The MNI coordinates of the SF and the 40 Hz ITPC maxima in the three groups of participants are shown in Table 2 and visualized in Figure 3. In the NT children, in both hemispheres, the SF source was located anterior, lateral and inferior to that of the ASSR (paired ttest, left X: t(28) = 4.8, p = 0.00005; left Y: t(28) = 3.7, p = 0.0008; left Z: t(28) = 3.1, p = 0.004; right X: t(32) = 3.4, p = 0.002; right Y: t(32) = 5.8, p = 0.000002; right Z: t(32) = 3.9, p = 0.004). The same relative positions of the ASSR and SF sources in adult participants were previously described by Keceli and colleagues [20] using single dipole modeling. For comparison purposes, Table 2 gives original Talairach and estimated MNI coordinates of the SF and ASSR, reported by Keceli et al. [20]. In our adult sample, the SF maxima were located anterior and inferior to those of the ASSR in both hemispheres (paired ttest, left Y: t(9) = 3.0, p = 0.02; left Z: t(9) = 3.3, p = 0.01; right Y: t(9) = 2.4, p = 0.04; right Z: t(9) = 1.8, p = 0.1), while the lateral shift along the X axis was not significant (left X: t(9) = 1.4, p = 0.21; right X: t(9) = 1.2, p = 0.28), possibly because of the small sample size. In children with ASD, the differences in cortical localization between the SF and ASSR sources in the right hemisphere were in the same direction as in the NT children (right X: t(30) = 3.0, p = 0.005; right Y: t(30) = 2.9, p = 0.007; right Z: t(30) = 3.1, p = 0.004), while in the left hemisphere the lateral displacement of the SF source relative to the ASSR sources was not significant (left X: t(25) = 0.65, p = 0.5; left Y: t(25) = 3.3, p = 0.003; left Z: t(25) = 1.9, p = 0.07).
Table 2. Grand average MNI coordinates of the maximal auditory steadystate response (ASSR) and sustained field (SF) sources.
Group
(N left / N right)

Left hemisphere Mean and (SD)

Right hemisphere Mean and (SD)

X
(lateralmedial)

Y
(posterior anterior)

Z
(superiorinferior)

X
(mediallateral)

Y
(posterior anterior)

Z
(superiorinferior)

ASSR

NT adults (10/10)

48.7 (6.9)

27.4 (8.6)

9.7 (6.5)

51.4 (7.8)

25.2 (7.7)

10.1 (5.5)

NT children (31/33)

45.5 (6.0)

28.5 (8.8)

11.0 (6.8)

50.2 (6.0)

25.3 (6.6)

11.1 (4.3)

ASD children (30/32)

47.8 (8.0)

25.0 (9.4)

9.0 (6.8)

51.0 (8.4)

23.4 (8.5)

10.4 (4.5)

Keceli et al. 2015#
Adults, N=11
Estimated MNI
Original Talairach

48
45

22
22

11
13

52
48.5

17
16.5

13
14

SF

NT adults (10/10)

52.1 (7.7)

12.1 (10.7)

1.2 (6.5)

55.1 (6.8)

18.5 (8.3)

6.8 (6.2)

NT children (33/35)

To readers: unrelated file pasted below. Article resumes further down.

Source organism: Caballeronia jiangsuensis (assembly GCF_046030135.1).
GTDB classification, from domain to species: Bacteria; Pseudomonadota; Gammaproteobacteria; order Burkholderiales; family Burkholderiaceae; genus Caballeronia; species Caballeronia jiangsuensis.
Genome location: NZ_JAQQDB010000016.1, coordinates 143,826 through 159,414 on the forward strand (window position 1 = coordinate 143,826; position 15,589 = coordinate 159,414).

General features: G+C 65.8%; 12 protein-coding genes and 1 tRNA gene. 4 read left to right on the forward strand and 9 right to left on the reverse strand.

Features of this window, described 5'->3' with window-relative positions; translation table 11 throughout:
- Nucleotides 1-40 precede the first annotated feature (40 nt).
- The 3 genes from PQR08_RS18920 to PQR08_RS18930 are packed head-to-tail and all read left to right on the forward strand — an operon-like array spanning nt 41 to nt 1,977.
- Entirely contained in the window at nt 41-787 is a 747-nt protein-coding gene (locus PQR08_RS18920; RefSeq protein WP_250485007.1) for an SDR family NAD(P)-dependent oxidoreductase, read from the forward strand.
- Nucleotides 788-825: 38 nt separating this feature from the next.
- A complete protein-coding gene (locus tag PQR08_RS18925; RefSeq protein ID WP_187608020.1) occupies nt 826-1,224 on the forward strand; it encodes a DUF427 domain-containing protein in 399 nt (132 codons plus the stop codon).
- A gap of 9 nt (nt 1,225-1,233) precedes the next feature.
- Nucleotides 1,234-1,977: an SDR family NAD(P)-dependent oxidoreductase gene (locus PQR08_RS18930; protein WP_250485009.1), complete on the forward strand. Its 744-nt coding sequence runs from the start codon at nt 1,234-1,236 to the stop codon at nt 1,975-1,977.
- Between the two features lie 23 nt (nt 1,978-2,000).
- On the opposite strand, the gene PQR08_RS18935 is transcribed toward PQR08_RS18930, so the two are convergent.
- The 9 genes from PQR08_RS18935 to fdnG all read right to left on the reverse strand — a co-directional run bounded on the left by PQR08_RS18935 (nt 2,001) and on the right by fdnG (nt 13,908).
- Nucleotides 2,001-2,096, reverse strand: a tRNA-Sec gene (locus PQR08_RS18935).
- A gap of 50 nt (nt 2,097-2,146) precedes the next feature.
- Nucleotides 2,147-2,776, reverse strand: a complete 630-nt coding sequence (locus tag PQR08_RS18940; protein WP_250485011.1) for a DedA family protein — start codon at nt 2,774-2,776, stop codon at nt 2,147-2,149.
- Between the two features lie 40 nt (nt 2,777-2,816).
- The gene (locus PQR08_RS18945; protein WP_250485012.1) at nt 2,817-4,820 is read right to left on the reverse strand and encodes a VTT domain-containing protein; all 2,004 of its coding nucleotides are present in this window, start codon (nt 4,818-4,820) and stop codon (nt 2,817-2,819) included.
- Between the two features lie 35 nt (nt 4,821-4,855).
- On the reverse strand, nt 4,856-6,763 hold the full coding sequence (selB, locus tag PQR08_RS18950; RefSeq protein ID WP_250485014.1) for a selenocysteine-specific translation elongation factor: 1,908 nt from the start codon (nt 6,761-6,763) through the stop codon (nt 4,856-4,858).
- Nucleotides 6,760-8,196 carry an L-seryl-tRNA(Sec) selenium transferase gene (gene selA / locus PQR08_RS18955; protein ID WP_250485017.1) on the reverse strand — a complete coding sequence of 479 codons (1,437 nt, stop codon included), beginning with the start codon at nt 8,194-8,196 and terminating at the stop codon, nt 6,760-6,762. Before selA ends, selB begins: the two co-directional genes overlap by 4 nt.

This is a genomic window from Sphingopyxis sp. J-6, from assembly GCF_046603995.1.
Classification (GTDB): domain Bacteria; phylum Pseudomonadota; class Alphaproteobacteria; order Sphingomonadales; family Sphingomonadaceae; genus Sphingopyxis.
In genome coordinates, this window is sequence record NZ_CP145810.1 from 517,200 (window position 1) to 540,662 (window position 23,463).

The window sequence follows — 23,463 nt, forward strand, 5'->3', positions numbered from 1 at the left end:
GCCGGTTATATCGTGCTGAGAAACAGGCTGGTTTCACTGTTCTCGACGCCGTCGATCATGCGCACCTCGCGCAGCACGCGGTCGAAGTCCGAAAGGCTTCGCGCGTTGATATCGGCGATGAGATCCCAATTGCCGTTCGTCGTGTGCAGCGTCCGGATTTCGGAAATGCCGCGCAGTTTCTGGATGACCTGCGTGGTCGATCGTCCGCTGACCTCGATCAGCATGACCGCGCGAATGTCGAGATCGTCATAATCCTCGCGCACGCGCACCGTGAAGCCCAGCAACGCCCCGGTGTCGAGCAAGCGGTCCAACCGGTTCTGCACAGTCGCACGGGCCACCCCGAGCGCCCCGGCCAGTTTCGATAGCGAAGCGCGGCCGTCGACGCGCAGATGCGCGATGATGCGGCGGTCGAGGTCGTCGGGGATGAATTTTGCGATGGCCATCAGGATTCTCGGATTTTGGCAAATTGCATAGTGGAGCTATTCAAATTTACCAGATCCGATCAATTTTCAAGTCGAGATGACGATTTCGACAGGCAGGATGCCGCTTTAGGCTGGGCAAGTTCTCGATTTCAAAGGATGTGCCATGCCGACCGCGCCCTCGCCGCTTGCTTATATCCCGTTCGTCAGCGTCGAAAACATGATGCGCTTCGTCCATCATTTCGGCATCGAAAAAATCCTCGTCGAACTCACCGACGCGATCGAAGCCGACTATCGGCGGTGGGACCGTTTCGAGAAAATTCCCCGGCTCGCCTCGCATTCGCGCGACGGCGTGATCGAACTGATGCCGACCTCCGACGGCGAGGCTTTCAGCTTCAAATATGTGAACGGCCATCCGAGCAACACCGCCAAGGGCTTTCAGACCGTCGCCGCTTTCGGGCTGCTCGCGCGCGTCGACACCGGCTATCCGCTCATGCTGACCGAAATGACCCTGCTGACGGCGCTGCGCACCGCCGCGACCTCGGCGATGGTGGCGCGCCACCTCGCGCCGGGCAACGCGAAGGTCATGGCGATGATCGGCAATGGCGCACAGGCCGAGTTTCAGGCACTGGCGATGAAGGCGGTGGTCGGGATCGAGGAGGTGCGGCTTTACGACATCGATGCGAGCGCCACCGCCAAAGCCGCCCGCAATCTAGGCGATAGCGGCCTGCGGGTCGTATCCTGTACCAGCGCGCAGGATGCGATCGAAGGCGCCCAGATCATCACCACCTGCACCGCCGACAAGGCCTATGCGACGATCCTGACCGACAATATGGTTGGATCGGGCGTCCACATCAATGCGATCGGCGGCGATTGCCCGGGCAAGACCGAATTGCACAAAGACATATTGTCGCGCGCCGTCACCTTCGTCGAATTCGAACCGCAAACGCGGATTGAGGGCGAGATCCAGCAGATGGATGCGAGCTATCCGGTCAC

51.9 (6.7)

20.5 (7.3)

6.6 (3.7)

53.7 (6.6)

17.2 (6.6)

7.4 (3.4)

ASD children (29/35)

47.1 (6.0)*

19.0 (10.4)

5.7 (7.4)

55.5 (6.2)

19.1 (6.5)

7.5 (4.3)

Keceli et al. 2015#
Adults, N=12
Estimated MNI
Original Talairach

51
48

17
18

7
8.5

52
49

13
14

6
9

# The provided coordinates are approximated from Figure 3 in [20], where the authors localised the ASSR and SF responses evoked by the same periodic stimuli [20].
* Significant difference in ASD vs NT children: p=0.005.
For the 40Hz ITPC maxima in the right or left hemispheres, there were no significant differences between children with and without ASD in either X, Y or Z coordinates (ttest, left X: t(59) = 1.3, p = 0.2; left Y: t(59) = 1.5, p = 0.14; left Z: t(59) = 1.2, p = 0.2; right X: t(63) = 0.5, p = 0.6; right Y: t(63) = 1.1, p = 0.3; right Z: t(63) = 0.6, p = 0.5). The SF maximum in the left hemisphere was located significantly more medial in children with ASD than that in NT children, although the difference was relatively small (X = coordinate in NT: 51.9, ASD: 47.1, F(1,61) = 8.5, Cohen’s d = 0.74, p = 0.005, uncorrected for multiple comparisons). The multivariate Hotelling T2 test confirmed significant ASD vs NT differences in the source localization (F(3,59) = 3.1, p = 0.03, partial etasquared = 0.14). There were no group differences for the SF coordinates in the right hemisphere.
To investigate whether the SF ‘early’ interval (150–250 ms), which was visible only in children, represents the evolving SF, we compared cortical locations of the SF maxima in this interval with those in the 300–500 ms interval, where the sustained field was observed in both children and adults. There were no significant timerelated differences in X, Y or Z SF coordinates in the NT, ASD or the combined sample of children in either hemisphere (paired ttest, all ps > 0.08, incorrected for multiplr comparisons). This means that the onset interval of the SF in children originates from the same region of the auditory cortex as the rest of the SF.
Comparison of the 40 Hz ASSR in NT children and children with ASD
To analyze group differences in ASSR magnitude, we computed for each participant an average of 40 Hz zITPC and power in the common ROI, separately in the right and left hemispheres (see Methods for details). We analyzed group differences in the ASSR parameters (power and zITPC) integrated over 200500 ms interval, as well as group differences in ASSR parameters timecourses over the whole period of the stimulation.
Grand averaged ASSR waveforms (filtered between 38 and 42 Hz; FIR filter order = 100) as well ITPC and power timefrequency plots for the left and right common ROIs are presented in Figure 4. One ASD participant had extremely high ASSR power (the percentage of power change in 200500 ms interval was more than 5 SDs and 4 SDs above the group mean in the right and left hemispheres, respectively) and was excluded from the analysis (See the Supplementary Figure S4 for distribution of the % power change values and Supplementary Figure S5 for the timefrequency plots with this subject included).
In both hemispheres, contralateral to the stimulated ear, the integrated zITPC values in the common ROI were not normally distributed in NT children (Shapiro–Wilk test, NNT = 35, left hemisphere: W = 0.94, p = 0.07; right hemisphere: W = 0.93, p = 0.02) and children with ASD (Shapiro–Wilk test, NASD = 34, left hemisphere: W = 0.87, p < 0.007; right hemisphere: W = 0.89, p = 0.002). Therefore, we used nonparametric statistical analysis. In both ASD and NT participants, the zITPC was greater in the right hemisphere than in the left one (Wilcoxon matched pairs test: NNT = 35, T=57, Z = 4.2, p = 0.00002; NASD = 34, T=226, Z = 3.1, p = 0.002). There were no group differences in the zITPC for either hemisphere (Mann–Whitney U test, NNT = 35, NASD = 34; left hemisphere: ASD median = 0.63, NT median = 0.77, U = 526, p = 0.4; right hemisphere: ASD median = 0.95, NT median = 1.57, U = 477, p = 0.16). Inspection of the distributions of the zITPC values corrected for age showed a large overlap between the NT and ASD groups (Supplementary Figure S6). The findings for the integrated ASSR power in the common ROI mirrored those for zITPC and are given in the Supplementary Results.